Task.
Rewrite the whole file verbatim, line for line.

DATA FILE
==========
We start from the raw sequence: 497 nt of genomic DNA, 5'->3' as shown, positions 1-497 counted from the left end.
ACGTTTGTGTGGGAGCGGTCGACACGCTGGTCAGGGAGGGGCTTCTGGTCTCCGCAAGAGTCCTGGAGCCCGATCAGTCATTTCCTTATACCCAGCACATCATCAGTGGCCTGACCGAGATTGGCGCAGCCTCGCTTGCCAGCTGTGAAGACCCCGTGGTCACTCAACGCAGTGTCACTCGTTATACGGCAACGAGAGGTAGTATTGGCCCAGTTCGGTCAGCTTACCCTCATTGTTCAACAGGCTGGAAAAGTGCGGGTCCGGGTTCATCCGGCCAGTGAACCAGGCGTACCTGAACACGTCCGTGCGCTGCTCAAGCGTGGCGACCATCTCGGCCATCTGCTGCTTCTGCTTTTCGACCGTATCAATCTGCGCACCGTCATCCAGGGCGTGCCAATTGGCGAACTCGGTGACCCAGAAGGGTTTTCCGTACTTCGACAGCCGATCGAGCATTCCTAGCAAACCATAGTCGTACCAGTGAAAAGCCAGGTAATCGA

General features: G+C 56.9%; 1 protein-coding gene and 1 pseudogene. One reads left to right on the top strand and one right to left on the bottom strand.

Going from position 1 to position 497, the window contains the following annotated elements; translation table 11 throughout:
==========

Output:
We start from the raw sequence: 497 nt of genomic DNA, 5'->3' as shown, positions 1-497 counted from the left end.
ACGTTTGTGTGGGAGCGGTCGACACGCTGGTCAGGGAGGGGCTTCTGGTCTCCGCAAGAGTCCTGGAGCCCGATCAGTCATTTCCTTATACCCAGCACATCATCAGTGGCCTGACCGAGATTGGCGCAGCCTCGCTTGCCAGCTGTGAAGACCCCGTGGTCACTCAACGCAGTGTCACTCGTTATACGGCAACGAGAGGTAGTATTGGCCCAGTTCGGTCAGCTTACCCTCATTGTTCAACAGGCTGGAAAAGTGCGGGTCCGGGTTCATCCGGCCAGTGAACCAGGCGTACCTGAACACGTCCGTGCGCTGCTCAAGCGTGGCGACCATCTCGGCCATCTGCTGCTTCTGCTTTTCGACCGTATCAATCTGCGCACCGTCATCCAGGGCGTGCCAATTGGCGAACTCGGTGACCCAGAAGGGTTTTCCGTACTTCGACAGCCGATCGAGCATTCCTAGCAAACCATAGTCGTACCAGTGAAAAGCCAGGTAATCGA

General features: G+C 56.9%; 1 protein-coding gene and 1 pseudogene. One reads left to right on the top strand and one right to left on the bottom strand.

Going from position 1 to position 497, the window contains the following annotated elements; translation table 11 throughout: